Back in March, when the pandemic forced the Winnipeg Art Gallery to close its doors for the first time, director and CEO Stephen Borys put on his tour-guide hat.
Throughout the closure, Borys took to the WAG’s website to post selections of his "daily art," 120 words inspired by the gallery’s diverse archive. His first post was about the German artist Lucas Cranach the Elder’s Portrait of a Lady — featuring a woman gazing outward with intensity and gentleness.
"A little comfort in these difficult times," Borys wrote.
That’s ultimately what the gallery, and other visual arts venues around the globe, have been trying to provide throughout the pandemic, and really, what they try to provide at all other times, too.
"But what quickly happened was, other people were sharing with me their thoughts and ideas, or posing their questions (on social media) about the piece or the artist that I learned the most from," Borys says, shortly after the gallery closed again this fall. "As much as it was, for me, a way to appreciate objects from afar, I got to appreciate other people’s perspectives on what art is to them and what the museum is to them."
It’s no secret Borys wishes the gallery could safely be open, but series like daily art — which featured work by local artists such as Rosalie Favell and Cliff Eyland, along with international artists — and the WAG@Home program have revealed the short- and long-term futures for galleries will and should not require physical attendance to experience the art inside their walls.
That became apparent in the comments section under Borys’s first post. "As a rural member of the WAG, I don’t get to visit the galleries often," wrote Larry Danielson. "But during this time of pandemic closures and social isolation, I look forward to the uplift of your art reflections and visual interpretations."
Others shared the sentiment: the WAG@Home content, like workshops and behind-the-scenes looks at the gallery, was well received, increasing online engagement for the museum and leading to substantial growth on social media channels.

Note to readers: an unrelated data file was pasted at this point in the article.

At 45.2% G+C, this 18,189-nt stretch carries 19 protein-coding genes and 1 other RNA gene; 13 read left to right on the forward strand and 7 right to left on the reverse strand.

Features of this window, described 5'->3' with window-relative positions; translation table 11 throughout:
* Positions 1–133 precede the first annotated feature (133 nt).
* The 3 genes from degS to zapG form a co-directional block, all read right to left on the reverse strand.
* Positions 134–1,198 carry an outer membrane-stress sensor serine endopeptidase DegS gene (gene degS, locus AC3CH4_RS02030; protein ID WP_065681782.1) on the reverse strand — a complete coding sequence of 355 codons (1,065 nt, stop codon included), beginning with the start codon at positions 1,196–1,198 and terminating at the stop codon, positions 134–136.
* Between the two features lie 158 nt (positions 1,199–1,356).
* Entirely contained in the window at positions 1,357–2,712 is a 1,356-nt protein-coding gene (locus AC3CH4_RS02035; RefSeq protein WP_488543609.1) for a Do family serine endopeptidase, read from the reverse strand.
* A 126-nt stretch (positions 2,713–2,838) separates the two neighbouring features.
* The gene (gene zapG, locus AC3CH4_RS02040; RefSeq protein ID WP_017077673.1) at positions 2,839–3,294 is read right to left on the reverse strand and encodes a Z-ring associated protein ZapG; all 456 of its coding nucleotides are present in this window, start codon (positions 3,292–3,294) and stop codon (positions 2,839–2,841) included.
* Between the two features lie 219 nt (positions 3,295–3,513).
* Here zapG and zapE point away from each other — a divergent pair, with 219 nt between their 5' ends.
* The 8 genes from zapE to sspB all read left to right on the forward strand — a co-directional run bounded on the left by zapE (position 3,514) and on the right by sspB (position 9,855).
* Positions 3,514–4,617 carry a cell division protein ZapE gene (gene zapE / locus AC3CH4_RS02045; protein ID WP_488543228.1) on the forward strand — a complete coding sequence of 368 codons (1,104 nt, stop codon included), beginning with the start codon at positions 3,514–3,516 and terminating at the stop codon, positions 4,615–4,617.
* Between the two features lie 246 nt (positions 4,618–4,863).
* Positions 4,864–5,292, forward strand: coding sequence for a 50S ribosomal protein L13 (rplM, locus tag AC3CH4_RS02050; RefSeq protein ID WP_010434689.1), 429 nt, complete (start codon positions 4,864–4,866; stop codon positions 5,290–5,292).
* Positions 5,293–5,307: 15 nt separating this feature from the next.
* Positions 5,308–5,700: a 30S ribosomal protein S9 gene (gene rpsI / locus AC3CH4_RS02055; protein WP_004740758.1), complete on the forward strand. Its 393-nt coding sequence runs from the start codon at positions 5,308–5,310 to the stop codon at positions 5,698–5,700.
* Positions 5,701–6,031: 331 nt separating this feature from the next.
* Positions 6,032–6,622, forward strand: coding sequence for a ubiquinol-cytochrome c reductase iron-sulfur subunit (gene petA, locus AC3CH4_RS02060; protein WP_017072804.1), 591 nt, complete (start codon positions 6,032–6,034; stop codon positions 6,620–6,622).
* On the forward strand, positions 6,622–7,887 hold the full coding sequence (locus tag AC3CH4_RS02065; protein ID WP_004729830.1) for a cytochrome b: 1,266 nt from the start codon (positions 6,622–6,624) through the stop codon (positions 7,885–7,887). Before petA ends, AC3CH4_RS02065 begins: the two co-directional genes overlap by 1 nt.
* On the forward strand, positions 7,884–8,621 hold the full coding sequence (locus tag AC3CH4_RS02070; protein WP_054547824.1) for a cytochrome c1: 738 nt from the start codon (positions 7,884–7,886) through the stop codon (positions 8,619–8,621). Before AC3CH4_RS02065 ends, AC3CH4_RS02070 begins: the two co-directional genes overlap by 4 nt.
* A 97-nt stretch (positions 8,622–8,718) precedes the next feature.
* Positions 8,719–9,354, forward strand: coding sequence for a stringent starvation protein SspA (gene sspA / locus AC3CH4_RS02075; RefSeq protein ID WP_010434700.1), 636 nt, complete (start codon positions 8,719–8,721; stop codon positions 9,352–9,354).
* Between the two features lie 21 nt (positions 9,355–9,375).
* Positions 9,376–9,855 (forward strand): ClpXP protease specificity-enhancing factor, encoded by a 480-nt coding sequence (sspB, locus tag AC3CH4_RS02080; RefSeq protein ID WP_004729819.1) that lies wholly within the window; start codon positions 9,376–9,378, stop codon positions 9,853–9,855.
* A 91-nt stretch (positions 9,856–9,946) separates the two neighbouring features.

Borys says the gallery couldn’t have known for sure whether a second lockdown would come."What we did know is whatever money we invest in technology and accessibility in the virtual components, they’ll probably be useful for the long-term," he says.
"For a lot of people, the WAG is not just a physical space, but an idea or a way to connect," he says. "Those months in the early months of the pandemic expedited things we’d already wanted to do."
In the digital realm, the gallery experience is obviously different, but that isn’t entirely a bad thing: for institutions around the world, it opens the doors, so to speak, to an audience that might otherwise never visit, and reduces barriers that might prevent them from ever considering attending in person, like accessibility, affordability or remote location. You can also enjoy the art without ever feeling rushed by someone next to you waiting their turn.
For the WAG, popular programming has included artist talks and DIY projects, and later in the winter, the long-awaited Qaumajuq Inuit art centre will launch through a largely virtual, year-long opening event.
The centre’s building is "98 per cent" complete, Borys says, but early on, the WAG team realized there was no point in planning for a physical opening when it might need to be online.
So regardless of restrictions, the centre will "open" in February, with options for in-person events tentatively being plotted out.
"We’re working with a production crew to put together a 60-minute opening, some live, some taped, that anyone can access," Borys said. "So that is kind of nice, in terms of cultural democracy. Everyone can join in on the opening."
What in the past might have been an exclusive event is instead visitable from a sofa.
"Galleries and museums are still sort of elitist structures, and there are a lot of people in our city who don’t feel comfortable walking in or have never felt they see themselves here or that they would want to be here, and that’s our loss," Borys says.
"But I think with an opening like this, it’s literally a click on a button, and there you are, as live as we can be."
Borys temporarily restarted daily art posts earlier this month, sharing Linda, a two-metre high statue of a woman standing up and looking forward, sculpted during the Depression by Toronto artist Elizabeth Wyn Wood. The piece showed great resolve — something Borys says is important right now.
For now, his focus is on Quamajuq, but he doesn’t rule out more posts down the line.
"The reason I kept going in the spring was that I was being encouraged and inspired," he says. "Frankly, right now, I could use a real shot in the arm, and it could end up making us feel better. I feel we have a lot to share, and I want to regain some of that momentum.
"It’s on my agenda to get the energy to start that again."
Ben Waldman covers a little bit of everything for the Free Press.